The wars of Alexander the Great were a series of wars, fought over a span of thirteen years (from 336-323 BC), that were carried out by King Alexander III of Macedon (his moniker being Alexander “The Great”). The wars began with the battles against the Achaemenid Persian Empire under the rule of former King Darius III. After Alexander’s chain of victories against Persia, he then began to skirmish with local chieftains and warlords stretching as far as modern-day Punjab, India. By the time of his death, he was emperor over most regions of Greek culture and the conquered Persian Empire (including much of Egypt). He did not manage to conquer all of South Asia as was his initial plan. Although he was a very successful military commander, he did not provide any stable alternative to the Achaemenid Empire, and his untimely death threw the vast territories he conquered into civil war.
Alexander assumed the kingship of Macedonia following the assassination of his father King Philip II. Philip, during his rule, had unified most of the city-states of mainland Greece (of Macedonian hegemony) under a federation called the Hellenic League (also known as the League of Corinth). Alexander proceeded to solidify Macedonian rule by quashing a rebellion that took place in the southern Greek city-states, and also staged a short but bloody excursion against the states to the north. He then proceeded east in order to carry out his plans to conquer the Achaemenid Persian Empire, which was then ruled by Darius III. His conquests included Anatolia, Syria, Phoenicia, Judea, Gaza, Egypt, Mesopotamia, Persia and Bactria. He extended the boundaries of his empire as far as Taxila, India (now Pakistan).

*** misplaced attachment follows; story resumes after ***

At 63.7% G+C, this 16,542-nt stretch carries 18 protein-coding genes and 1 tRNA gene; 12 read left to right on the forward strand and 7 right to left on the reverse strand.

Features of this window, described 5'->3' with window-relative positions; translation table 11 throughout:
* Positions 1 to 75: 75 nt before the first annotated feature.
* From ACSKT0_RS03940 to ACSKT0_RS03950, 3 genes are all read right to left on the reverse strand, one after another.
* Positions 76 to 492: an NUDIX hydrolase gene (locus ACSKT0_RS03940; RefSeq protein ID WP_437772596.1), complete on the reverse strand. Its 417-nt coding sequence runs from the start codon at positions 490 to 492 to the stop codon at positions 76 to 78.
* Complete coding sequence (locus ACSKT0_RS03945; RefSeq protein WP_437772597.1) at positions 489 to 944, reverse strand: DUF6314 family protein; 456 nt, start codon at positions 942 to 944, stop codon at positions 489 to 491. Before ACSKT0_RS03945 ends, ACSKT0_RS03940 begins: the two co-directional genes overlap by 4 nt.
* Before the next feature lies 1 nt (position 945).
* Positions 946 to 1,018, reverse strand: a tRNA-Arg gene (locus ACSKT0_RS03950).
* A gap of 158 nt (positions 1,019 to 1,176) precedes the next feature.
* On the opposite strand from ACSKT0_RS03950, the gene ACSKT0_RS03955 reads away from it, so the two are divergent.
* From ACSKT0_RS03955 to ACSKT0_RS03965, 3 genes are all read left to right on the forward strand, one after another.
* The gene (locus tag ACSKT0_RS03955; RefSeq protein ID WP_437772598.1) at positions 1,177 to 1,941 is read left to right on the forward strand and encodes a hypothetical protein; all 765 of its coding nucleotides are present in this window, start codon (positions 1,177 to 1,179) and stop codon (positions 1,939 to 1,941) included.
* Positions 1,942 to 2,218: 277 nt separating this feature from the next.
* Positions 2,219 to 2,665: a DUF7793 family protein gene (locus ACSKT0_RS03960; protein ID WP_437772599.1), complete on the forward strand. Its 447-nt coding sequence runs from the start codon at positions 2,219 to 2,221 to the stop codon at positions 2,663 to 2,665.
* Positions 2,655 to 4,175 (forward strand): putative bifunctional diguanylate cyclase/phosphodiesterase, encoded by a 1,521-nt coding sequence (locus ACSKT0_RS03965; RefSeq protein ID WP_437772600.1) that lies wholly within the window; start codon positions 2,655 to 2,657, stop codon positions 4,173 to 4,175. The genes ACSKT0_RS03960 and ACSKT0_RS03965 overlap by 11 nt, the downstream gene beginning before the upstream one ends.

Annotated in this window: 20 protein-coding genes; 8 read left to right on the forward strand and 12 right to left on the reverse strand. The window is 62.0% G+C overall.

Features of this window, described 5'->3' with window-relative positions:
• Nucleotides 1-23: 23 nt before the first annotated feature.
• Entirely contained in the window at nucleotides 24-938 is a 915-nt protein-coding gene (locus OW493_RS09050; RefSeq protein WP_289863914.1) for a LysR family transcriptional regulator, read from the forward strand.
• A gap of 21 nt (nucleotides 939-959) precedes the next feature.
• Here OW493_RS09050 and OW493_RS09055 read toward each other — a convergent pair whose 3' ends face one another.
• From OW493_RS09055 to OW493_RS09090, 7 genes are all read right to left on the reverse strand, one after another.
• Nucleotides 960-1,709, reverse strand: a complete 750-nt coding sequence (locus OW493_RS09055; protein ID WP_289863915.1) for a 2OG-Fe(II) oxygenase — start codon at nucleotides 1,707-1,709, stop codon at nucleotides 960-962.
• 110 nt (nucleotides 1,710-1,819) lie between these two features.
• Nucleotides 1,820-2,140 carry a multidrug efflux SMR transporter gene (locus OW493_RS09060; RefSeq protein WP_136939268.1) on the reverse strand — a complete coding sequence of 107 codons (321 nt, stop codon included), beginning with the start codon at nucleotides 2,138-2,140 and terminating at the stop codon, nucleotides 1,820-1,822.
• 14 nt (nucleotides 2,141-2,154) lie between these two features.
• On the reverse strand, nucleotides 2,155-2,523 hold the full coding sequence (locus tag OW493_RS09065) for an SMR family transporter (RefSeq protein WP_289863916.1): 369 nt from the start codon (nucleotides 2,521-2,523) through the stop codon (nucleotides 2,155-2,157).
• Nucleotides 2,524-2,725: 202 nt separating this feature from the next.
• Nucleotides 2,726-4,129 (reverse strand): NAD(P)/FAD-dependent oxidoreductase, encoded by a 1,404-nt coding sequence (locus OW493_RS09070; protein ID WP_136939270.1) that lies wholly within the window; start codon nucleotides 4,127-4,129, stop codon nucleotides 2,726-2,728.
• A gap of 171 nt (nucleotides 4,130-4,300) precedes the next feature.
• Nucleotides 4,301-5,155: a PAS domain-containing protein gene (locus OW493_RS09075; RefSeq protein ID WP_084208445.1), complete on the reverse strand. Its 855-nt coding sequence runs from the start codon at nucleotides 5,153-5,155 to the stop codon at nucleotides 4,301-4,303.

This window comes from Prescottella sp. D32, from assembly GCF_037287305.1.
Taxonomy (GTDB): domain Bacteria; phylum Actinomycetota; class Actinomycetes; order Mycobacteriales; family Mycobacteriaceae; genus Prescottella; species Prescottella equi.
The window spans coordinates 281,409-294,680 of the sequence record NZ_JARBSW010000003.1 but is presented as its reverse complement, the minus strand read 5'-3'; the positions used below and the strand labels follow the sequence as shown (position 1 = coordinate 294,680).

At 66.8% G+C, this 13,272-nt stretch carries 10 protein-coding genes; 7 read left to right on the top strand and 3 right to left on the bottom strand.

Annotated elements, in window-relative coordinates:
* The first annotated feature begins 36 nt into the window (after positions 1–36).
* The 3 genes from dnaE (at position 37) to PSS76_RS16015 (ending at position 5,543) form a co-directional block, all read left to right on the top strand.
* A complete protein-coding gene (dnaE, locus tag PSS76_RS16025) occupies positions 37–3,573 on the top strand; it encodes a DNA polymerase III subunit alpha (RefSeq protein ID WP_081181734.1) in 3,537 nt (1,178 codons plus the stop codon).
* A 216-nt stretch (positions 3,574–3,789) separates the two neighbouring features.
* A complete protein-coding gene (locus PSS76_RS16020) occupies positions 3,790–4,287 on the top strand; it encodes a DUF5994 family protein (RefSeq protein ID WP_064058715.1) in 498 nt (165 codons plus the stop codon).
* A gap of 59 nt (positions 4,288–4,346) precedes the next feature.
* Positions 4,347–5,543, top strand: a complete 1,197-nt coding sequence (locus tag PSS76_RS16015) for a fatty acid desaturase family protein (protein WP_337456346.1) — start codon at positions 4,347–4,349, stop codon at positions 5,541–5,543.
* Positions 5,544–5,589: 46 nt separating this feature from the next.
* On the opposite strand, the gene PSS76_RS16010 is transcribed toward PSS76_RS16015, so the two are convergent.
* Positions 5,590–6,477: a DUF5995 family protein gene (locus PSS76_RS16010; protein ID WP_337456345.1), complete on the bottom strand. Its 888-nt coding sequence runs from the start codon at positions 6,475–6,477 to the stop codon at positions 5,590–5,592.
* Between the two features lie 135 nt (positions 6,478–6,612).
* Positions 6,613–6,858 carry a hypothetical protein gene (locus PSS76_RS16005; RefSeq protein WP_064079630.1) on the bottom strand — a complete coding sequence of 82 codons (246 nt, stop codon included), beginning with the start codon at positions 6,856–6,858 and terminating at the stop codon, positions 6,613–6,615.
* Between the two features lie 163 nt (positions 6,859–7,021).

Alexander had initially made plans, prior to his death, for military and mercantile expansion into the Arabian Peninsula, after of which he planned to turn his armies to the west (Carthage, Rome, and the Iberian Peninsula). However, Alexander’s diadochi (being his rival generals, families, and friends) quietly abandoned these plans after he died. Instead, within a few years of Alexander’s death, the diadochi began fighting with each other and divided up the Empire between themselves, triggering 40 years of warfare.